© 2010 Neelabh Chaturvedi. All Rights Reserved.
Friday, October 22, 2010
'CONCENTRATION CAMPS' - The Brain Child of the British Imperialism
Whenever the term ‘Concentration Camp’ comes across anyone the normal psychological tendency is to immediately associate it with the Nazis of Germany. Such has been the profound influence (a perfect case of classical conditioning) of popular media and the works of western historians that it has been deeply ingrained in the minds of common people that anything linked to the concentration camps has a direct or indirect Nazi bearing.
However as we all say that Truth is always more obscure than what people perceive it to be and out of the realms of time it emerges to haunt of its pure bearings upon us. Some what similar is the story of the Concentration Camps which has been orphaned by historians and caretakers of world media of its true progenitors who happen to be the Imperialists of the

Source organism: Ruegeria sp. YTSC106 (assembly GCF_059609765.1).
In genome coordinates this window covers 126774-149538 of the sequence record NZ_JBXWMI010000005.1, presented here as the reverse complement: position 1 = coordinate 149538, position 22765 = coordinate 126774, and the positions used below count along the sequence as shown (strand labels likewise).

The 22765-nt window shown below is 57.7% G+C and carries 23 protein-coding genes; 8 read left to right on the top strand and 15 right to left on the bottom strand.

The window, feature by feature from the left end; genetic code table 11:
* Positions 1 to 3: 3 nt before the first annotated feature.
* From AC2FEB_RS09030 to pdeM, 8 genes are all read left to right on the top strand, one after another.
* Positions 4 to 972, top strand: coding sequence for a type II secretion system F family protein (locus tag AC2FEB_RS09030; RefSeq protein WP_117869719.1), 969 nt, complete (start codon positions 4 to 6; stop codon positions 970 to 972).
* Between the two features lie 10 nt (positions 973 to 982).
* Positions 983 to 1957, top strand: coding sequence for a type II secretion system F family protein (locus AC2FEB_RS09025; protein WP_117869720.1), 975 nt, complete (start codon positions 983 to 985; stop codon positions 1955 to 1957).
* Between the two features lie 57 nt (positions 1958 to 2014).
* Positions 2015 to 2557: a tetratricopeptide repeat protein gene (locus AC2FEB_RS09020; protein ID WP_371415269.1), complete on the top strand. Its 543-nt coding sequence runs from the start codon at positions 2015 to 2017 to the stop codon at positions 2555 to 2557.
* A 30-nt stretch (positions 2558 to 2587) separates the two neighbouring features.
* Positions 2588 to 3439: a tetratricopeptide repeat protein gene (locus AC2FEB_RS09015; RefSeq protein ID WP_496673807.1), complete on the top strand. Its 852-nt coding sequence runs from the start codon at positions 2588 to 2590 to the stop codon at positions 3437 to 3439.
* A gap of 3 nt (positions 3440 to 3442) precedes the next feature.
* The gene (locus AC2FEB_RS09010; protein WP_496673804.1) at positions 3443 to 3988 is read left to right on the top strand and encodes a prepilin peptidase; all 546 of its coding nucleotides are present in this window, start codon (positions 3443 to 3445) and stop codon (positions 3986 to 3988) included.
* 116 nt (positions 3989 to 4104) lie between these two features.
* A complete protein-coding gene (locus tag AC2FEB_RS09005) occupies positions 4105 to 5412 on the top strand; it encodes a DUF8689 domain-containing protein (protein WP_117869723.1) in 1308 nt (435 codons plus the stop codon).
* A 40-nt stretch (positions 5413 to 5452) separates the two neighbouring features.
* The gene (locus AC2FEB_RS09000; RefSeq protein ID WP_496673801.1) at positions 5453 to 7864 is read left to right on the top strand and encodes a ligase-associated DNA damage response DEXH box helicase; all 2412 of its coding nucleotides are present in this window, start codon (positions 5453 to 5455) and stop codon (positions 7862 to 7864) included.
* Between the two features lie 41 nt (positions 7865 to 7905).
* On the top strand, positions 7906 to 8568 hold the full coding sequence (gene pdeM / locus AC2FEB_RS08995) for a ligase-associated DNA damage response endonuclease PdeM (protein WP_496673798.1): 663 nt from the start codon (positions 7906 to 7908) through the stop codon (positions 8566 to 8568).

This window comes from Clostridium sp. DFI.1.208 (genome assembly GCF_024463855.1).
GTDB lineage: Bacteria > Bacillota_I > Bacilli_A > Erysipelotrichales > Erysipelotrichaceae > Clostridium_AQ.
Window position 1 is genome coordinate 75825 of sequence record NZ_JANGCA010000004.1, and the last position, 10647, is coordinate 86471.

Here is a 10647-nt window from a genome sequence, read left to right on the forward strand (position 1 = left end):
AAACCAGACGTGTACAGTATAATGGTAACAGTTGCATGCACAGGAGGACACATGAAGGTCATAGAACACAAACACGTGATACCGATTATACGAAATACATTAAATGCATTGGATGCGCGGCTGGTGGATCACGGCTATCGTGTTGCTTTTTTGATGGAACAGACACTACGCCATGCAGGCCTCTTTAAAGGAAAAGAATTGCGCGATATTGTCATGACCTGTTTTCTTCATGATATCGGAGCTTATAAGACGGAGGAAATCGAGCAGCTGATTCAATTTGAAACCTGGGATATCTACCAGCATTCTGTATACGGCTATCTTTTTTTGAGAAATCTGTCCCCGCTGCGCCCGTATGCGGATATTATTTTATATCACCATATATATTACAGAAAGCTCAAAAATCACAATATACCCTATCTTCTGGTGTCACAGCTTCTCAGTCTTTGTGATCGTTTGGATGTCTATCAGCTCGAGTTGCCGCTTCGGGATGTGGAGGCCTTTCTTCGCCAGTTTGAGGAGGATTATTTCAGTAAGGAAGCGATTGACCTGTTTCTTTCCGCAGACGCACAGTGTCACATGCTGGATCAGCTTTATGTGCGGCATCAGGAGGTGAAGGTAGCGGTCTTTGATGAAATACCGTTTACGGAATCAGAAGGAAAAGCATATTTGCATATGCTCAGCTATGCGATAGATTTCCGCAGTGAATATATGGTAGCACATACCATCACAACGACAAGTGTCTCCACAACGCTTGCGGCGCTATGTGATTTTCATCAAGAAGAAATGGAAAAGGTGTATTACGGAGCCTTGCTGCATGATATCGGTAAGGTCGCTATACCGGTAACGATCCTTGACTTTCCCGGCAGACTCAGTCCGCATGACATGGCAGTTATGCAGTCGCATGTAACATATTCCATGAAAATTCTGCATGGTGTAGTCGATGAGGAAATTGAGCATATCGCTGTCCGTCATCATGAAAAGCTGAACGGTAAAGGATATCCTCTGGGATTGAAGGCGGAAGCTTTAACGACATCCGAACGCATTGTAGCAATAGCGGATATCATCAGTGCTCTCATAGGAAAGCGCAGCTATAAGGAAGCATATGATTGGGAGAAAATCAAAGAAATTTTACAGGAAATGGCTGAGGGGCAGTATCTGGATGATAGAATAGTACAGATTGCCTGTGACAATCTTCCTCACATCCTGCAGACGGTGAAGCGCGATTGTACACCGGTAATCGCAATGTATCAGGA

British Empire. Yes it was not the Nazis or the Soviets who led the genesis of such camps, in actuality it were the British who devised these camps for the first time during the Boer Wars and used them to exterminate several people who were not party to their nefarious designs in the region of Southern Africa.
A Concentration Camp (an English term) in its literal sense is an area of confinement that is designed to detain a large number of people with an objective to either imprison (slave) by making them to do labor work or to exterminate them in the long run.